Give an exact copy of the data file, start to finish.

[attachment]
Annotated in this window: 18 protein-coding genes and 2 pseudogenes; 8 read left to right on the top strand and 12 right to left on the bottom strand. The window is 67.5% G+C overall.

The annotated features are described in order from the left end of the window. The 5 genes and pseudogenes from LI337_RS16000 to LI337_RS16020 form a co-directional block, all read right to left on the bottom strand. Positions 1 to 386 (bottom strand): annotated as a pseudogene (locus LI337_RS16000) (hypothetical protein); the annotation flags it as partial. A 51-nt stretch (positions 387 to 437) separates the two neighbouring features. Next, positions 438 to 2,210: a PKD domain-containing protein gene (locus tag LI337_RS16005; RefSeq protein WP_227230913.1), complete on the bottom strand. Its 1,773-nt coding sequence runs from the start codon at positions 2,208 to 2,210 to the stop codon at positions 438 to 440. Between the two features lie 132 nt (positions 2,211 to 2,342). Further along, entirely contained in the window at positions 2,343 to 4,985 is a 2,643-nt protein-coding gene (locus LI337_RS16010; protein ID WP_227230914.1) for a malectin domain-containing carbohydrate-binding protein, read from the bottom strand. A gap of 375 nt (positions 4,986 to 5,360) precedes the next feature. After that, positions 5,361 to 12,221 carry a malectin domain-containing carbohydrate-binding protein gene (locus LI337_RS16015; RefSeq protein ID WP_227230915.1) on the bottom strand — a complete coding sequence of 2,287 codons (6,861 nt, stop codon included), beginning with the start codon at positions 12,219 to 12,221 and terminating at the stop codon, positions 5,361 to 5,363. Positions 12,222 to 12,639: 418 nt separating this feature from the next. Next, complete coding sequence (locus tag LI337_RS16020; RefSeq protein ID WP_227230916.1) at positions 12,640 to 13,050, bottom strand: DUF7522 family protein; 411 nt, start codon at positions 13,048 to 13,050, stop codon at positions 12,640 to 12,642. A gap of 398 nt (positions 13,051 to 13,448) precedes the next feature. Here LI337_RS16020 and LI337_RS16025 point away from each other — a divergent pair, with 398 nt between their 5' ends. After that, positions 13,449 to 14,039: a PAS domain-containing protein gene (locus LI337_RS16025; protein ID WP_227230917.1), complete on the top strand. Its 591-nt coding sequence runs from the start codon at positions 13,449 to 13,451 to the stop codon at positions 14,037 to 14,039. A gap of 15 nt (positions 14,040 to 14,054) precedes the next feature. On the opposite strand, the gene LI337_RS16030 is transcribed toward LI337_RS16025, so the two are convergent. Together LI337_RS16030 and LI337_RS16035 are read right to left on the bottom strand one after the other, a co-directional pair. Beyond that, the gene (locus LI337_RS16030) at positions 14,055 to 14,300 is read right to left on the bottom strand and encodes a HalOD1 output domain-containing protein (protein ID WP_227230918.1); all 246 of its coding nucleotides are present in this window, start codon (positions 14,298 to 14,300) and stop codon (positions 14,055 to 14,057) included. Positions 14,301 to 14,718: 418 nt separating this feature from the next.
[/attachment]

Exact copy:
Annotated in this window: 18 protein-coding genes and 2 pseudogenes; 8 read left to right on the top strand and 12 right to left on the bottom strand. The window is 67.5% G+C overall.

The annotated features are described in order from the left end of the window. The 5 genes and pseudogenes from LI337_RS16000 to LI337_RS16020 form a co-directional block, all read right to left on the bottom strand. Positions 1 to 386 (bottom strand): annotated as a pseudogene (locus LI337_RS16000) (hypothetical protein); the annotation flags it as partial. A 51-nt stretch (positions 387 to 437) separates the two neighbouring features. Next, positions 438 to 2,210: a PKD domain-containing protein gene (locus tag LI337_RS16005; RefSeq protein WP_227230913.1), complete on the bottom strand. Its 1,773-nt coding sequence runs from the start codon at positions 2,208 to 2,210 to the stop codon at positions 438 to 440. Between the two features lie 132 nt (positions 2,211 to 2,342). Further along, entirely contained in the window at positions 2,343 to 4,985 is a 2,643-nt protein-coding gene (locus LI337_RS16010; protein ID WP_227230914.1) for a malectin domain-containing carbohydrate-binding protein, read from the bottom strand. A gap of 375 nt (positions 4,986 to 5,360) precedes the next feature. After that, positions 5,361 to 12,221 carry a malectin domain-containing carbohydrate-binding protein gene (locus LI337_RS16015; RefSeq protein ID WP_227230915.1) on the bottom strand — a complete coding sequence of 2,287 codons (6,861 nt, stop codon included), beginning with the start codon at positions 12,219 to 12,221 and terminating at the stop codon, positions 5,361 to 5,363. Positions 12,222 to 12,639: 418 nt separating this feature from the next. Next, complete coding sequence (locus tag LI337_RS16020; RefSeq protein ID WP_227230916.1) at positions 12,640 to 13,050, bottom strand: DUF7522 family protein; 411 nt, start codon at positions 13,048 to 13,050, stop codon at positions 12,640 to 12,642. A gap of 398 nt (positions 13,051 to 13,448) precedes the next feature. Here LI337_RS16020 and LI337_RS16025 point away from each other — a divergent pair, with 398 nt between their 5' ends. After that, positions 13,449 to 14,039: a PAS domain-containing protein gene (locus LI337_RS16025; protein ID WP_227230917.1), complete on the top strand. Its 591-nt coding sequence runs from the start codon at positions 13,449 to 13,451 to the stop codon at positions 14,037 to 14,039. A gap of 15 nt (positions 14,040 to 14,054) precedes the next feature. On the opposite strand, the gene LI337_RS16030 is transcribed toward LI337_RS16025, so the two are convergent. Together LI337_RS16030 and LI337_RS16035 are read right to left on the bottom strand one after the other, a co-directional pair. Beyond that, the gene (locus LI337_RS16030) at positions 14,055 to 14,300 is read right to left on the bottom strand and encodes a HalOD1 output domain-containing protein (protein ID WP_227230918.1); all 246 of its coding nucleotides are present in this window, start codon (positions 14,298 to 14,300) and stop codon (positions 14,055 to 14,057) included. Positions 14,301 to 14,718: 418 nt separating this feature from the next.